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Discussion on: React Hooks (useContext, useEffect, useState, useRef) Summarized Like Crazy (Short & Concise Article).

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vnankov profile image
Valentin Nankov

Can you clarify the ref hook? From your example I am confused, does the ref help us to make an instance to this same component ( something like new keyword )? Or the ref just give us the access to the current keyword (currently visible DOM element) and nothing more?
Other than that, very good explanation, thank you!

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ishakmohmed profile image
Mohmed Ishak Author • Edited

Short answer: useRef refers to an object and the .current property allows you to access its instance. It is what you do with useRef that matters.

The core usage of useRef hook is to store reference of element.

function TextInput() {
  const theInput = useRef();

  const onClick = () => {
    theInput.current.focus();
  };

  return (
    <>
      <input ref={theInput} type="text" />
      <button onClick={onClick}>
        CLICK ME TO FOCUS IN THE INPUT WITHOUT CLICKING THE INPUT ITSELF BUT ME,
        THE BUTTON!
      </button>
    </>
  );
}
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What's happening in this code snippet above is that we've got a text input and right below that a button. We know that the text input will get focused when clicked but that is not the concern here. The challenge is to focus the text input when the button (another element) is clicked. How?

There are just 3 easy steps you need to follow. First, call useRef and get the value, in this case "theInput". Then we need to connect that value to any element, in this case the input element by writing (ref={theInput}). At this point, "theInput" and element in connected, or in other words, "theInput" now refers the input element. Finally, we can change the state of the input element to be focused, because we've got a reference to it using theInput.current.focus().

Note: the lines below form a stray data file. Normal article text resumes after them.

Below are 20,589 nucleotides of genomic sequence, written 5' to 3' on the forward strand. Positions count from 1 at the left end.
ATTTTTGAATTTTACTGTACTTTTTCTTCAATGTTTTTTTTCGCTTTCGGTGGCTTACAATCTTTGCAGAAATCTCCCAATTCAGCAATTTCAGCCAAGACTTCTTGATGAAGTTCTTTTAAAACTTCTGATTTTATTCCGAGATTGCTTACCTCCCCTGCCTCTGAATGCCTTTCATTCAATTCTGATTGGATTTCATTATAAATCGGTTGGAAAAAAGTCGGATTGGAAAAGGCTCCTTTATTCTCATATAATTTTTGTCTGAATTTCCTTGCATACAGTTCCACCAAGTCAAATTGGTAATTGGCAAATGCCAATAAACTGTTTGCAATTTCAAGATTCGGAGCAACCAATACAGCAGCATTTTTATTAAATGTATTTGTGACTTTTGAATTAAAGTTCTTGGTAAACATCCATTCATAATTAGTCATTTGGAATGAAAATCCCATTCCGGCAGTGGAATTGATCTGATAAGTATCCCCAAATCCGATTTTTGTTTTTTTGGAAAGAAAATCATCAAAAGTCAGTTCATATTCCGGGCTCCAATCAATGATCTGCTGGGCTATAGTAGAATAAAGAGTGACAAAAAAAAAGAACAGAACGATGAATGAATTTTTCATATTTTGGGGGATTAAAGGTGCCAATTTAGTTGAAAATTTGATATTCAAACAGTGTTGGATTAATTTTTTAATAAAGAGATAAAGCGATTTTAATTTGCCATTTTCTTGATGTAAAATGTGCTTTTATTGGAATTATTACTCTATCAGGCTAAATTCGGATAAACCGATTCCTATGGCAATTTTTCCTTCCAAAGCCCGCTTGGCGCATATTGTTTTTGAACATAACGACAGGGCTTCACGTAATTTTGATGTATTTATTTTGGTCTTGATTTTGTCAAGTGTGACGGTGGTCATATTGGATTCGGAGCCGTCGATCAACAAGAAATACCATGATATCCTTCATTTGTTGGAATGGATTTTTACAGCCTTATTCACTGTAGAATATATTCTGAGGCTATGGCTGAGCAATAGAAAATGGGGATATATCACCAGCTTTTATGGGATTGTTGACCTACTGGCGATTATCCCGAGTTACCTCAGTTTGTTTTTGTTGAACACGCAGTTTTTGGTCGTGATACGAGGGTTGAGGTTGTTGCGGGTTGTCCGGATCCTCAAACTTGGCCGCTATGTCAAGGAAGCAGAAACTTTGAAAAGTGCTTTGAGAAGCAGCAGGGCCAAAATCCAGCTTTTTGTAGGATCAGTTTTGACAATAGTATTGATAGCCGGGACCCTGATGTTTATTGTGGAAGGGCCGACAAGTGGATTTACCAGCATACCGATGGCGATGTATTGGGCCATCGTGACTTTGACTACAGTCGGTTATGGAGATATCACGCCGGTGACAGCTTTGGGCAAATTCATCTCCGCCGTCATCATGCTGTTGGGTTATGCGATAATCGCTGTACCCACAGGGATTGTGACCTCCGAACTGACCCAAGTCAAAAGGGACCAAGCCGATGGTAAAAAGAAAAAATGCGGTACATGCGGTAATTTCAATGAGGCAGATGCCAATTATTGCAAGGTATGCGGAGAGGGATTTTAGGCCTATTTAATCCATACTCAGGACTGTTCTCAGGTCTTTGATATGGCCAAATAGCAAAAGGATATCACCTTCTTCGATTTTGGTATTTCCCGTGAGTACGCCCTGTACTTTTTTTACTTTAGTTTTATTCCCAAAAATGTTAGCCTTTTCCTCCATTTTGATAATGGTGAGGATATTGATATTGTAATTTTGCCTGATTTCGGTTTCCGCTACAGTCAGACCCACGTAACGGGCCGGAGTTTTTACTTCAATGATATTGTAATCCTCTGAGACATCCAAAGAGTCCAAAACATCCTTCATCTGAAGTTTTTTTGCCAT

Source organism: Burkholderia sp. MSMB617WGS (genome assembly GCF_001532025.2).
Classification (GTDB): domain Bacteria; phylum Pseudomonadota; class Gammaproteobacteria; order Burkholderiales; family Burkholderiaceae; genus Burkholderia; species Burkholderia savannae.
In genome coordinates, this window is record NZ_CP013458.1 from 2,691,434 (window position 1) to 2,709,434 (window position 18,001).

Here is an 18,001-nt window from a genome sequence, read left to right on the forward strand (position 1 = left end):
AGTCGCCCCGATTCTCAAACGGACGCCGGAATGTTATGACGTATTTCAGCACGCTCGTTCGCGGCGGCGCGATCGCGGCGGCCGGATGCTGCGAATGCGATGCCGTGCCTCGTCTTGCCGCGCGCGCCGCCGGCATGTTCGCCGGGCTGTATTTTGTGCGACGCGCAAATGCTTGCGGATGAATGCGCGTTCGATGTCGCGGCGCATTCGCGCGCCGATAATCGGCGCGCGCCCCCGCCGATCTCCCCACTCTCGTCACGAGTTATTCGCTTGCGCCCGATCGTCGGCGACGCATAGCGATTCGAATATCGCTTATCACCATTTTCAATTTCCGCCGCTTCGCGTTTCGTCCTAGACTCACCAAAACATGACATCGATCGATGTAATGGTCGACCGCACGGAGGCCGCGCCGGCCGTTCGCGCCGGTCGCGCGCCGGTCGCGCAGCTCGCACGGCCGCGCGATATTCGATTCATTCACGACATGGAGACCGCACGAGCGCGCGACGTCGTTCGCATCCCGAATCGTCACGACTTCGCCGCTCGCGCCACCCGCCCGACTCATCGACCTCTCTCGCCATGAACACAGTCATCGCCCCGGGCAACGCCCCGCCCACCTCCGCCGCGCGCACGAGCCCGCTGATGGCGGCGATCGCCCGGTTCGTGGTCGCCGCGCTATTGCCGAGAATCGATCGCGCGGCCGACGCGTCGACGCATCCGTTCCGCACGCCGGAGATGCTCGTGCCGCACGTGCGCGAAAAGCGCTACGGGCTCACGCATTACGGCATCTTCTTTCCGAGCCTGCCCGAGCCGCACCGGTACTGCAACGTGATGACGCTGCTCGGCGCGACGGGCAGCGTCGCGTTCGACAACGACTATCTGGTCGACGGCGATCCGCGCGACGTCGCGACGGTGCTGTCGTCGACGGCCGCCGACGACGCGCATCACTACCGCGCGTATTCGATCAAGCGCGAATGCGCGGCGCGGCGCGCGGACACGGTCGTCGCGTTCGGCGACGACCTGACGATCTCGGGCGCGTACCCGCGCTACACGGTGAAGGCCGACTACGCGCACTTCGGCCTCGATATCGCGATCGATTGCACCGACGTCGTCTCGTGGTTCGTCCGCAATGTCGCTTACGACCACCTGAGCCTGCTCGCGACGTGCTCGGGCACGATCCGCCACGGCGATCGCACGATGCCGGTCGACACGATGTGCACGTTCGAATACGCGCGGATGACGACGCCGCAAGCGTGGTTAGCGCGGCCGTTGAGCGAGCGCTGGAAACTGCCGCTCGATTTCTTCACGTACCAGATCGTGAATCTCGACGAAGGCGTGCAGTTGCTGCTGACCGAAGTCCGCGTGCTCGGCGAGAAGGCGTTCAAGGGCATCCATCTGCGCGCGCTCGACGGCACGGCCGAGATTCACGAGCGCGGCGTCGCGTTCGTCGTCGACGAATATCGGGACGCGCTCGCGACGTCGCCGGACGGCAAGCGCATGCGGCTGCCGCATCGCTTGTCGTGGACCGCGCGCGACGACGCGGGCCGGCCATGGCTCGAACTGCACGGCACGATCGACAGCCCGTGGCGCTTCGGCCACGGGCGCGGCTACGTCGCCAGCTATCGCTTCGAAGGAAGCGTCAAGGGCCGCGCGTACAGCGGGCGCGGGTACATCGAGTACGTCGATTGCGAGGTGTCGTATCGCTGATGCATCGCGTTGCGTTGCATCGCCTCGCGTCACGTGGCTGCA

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vnankov profile image
Valentin Nankov

Thank you very much for the clarification! So in other words useRef is like querrySelector function in the pure JS way. Please correct me if I am wrong.

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ishakmohmed profile image
Mohmed Ishak Author

You're right. Not to worry, usually you don't need it.

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moustachedsign profile image
Moustache Design

yes, the difference is querySelector is imperative, useRef declarative, also querySelector does a search for the string you pass to it, so you have to know that is unique and won't change.
useRef on the other hand, ties itself to that jsx element and nothing else.

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ishakmohmed profile image
Mohmed Ishak Author

Cool!

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mrtnbroder profile image
Martin Broder • Edited

I'm sorry but that's bollocks. useRef has nothing to do with the DOM. It's stated clearly on the offical docs:

useRef returns a mutable ref object whose .current property is initialized to the passed argument (initialValue). The returned object will persist for the full lifetime of the component.
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Please don't spread false information.

useRef is useful whenever you want to reference the same value on every render, but not trigger a re-render when its value changes.

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hcbartelt profile image
Hans Christian Bartelt

That's it. Thank you 👍

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ishakmohmed profile image
Mohmed Ishak Author • Edited

@mrtnbroder apparently you're right, my bad. I just need to remove the "DOM" part in that comment, will edit it now. That's how I always understood the useRef hook. Thanks dude.